Modern Clydesdale Horses
Clydesdale horses moved from endangered status to at risk, as their role as show and parade horses further solidified. The modern types of Clydesdale horses are used for riding and driving, as well as agricultural work and logging. Their tall frame, smart gaits, and flashy good looks have endeared them to a whole new generation of equine enthusiasts.
Clydesdale breeding is primarily found in the United Kingdom, United States, Canada, and Australia. There are small breeders in Russia, Germany, Japan, and South Africa as well.
Show and parade are the two primary Clydesdale horses breeding, with the taller, leaner bloodlines of the United States being the most popular.
Breeders like Anheuser-Busch help continuously improve the bloodlines and provide horses for other breeders as well. Their Warm Springs Ranch in Missouri welcomes visitors for tours while raising the next generation of Clydesdale hitch stars.
The bay and black color with the white blaze and four white legs is still highly sought after and a focus for breeders.
The Clydesdale horse population continues to recover, although it’s still considered threatened. Today, there are around 5,000 members of the breed total, throughout the world. Of this number, 80% of the horses are in either the United States or the United Kingdom. (8)
Unfortunately, the United Kingdom exported thousands of horses and then lost thousands more during the war, devastating their horse numbers.
Their increasing popularity and fame associated with the Budweiser hitch have helped grow numbers to 600 new foals registered per year in the United States. (8) Breed associations in Canada, New Zealand, and Australia is also working to increase the population.
The snappy Clydesdale horse gait with the flowing white feathers augmenting each step creates a beautiful image at any noteworthy event. It’s no wonder the breed is popular with presidents and members of the royal family, they portray all the best features people want to see in themselves.
Clydesdale horse uses still include their original use of agriculture, logging, and pulling carriages. Today, those carriages might be for tourists visiting a city or dignitaries in a parade.
They are also popular riding horses in the show ring or on a trail ride. Most have a calm disposition and are easy to train. Other uses are evolving, we know they play football, who knows what might be next.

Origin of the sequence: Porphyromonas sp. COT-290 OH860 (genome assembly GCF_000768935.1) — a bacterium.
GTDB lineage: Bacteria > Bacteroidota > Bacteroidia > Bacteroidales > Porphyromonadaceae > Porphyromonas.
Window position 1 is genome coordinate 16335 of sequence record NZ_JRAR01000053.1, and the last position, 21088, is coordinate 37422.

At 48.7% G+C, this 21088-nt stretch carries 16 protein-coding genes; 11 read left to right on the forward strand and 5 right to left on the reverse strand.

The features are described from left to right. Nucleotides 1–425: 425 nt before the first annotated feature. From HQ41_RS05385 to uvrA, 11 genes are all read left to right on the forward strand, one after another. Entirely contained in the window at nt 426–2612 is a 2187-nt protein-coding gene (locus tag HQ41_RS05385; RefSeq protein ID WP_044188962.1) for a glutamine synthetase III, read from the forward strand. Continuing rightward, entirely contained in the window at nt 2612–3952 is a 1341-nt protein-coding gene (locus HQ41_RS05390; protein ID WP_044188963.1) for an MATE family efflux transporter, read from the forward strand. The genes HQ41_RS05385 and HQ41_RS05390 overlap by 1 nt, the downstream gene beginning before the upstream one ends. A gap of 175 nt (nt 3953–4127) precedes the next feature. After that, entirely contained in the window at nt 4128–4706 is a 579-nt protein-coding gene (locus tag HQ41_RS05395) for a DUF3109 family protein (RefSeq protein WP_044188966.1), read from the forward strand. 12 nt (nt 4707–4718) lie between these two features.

Clydesdale Horse Prices
Owning a horse is expensive, especially when that horse is a draft. The Clydesdale horse price includes the initial purchase price, and then the additional ownership fees. Think of it like buying a house, once you have the house, you still need furniture, food, and annual maintenance costs. These are all essential and must be budgeted for.
The average purchase price of Clydesdale horse is anywhere from $1,000 to $25,000 although between $2,500 and $5,000 is most common. Bay and black horses with a white blaze on their face and four white socks cost more.
In the United States, some people believe this is the only color a Clydesdale can be since they are used to the Budweiser hitch’s standards. (9)
Clydesdale horse training that includes riding and driving will further increase the base price of a horse. The most expensive Clydesdale horse to date cost $212,500, the horse had been on the cover of the Draught Horse Journal in a hitch, and the sale was in 2011.
The Clydesdale horse cost of ownership adds up quickly, expect to pay between $1,770 and $12,930 each year for your horse. This is in addition to the initial purchase. The total depends on your geographic location, the type of board your horse has, what your horse needs, and how much grass is available.
Most of us only think about the purchase price before we invest in something new. But the full Clydesdale price includes the ownership costs each year, for the entire lifespan of the horse, or until you sell them. While these costs do add up, owning a Clydesdale is fun and rewarding.
Clydesdales – and all horses – need protection from the elements and a safe place to move around. Paying for this barn or shelter and pasture is called board. Clydesdale horse board cost can be anywhere from $1,200 to $7,200 per year, depending on the facility and amenities. Clydesdales need more space than other horses because of their size. (10)
A Clydesdale needs 25-50 pounds of hay each day, this feed provides their diet and nutrition. Working horses also need between two and 10 pounds of grain daily. Grass can be used to supplement hay. Clydesdale horse feed cost is $250 to $4,380 per year, usually on the higher side. (10)
Horses need routine veterinary care as both a preventative measure and to identify health issues before they become untreatable. Clydesdale horse veterinary cost is $250 to $350 per year, and this includes vaccinations, dental care, and deworming. Any injuries or medical issues will have an additional cost, up to as much as $1,000. (10)
Those hooves need maintenance and protection by a farrier. Expect to pay $120 to $1,000 annually for the hooves to be trimmed and for shoes if necessary. The Clydesdale horse hoof care cost ensures the horse has healthy feet that are trimmed every six to eight weeks, which helps prevent lameness and other issues. (10)
Buying a Clydesdale Horse
Love, at first sight, is a wonderful premise, but don’t use it when buying a horse.
People fall in love with the Clydesdale breed because they are beautiful horses, but each has unique talents and personalities.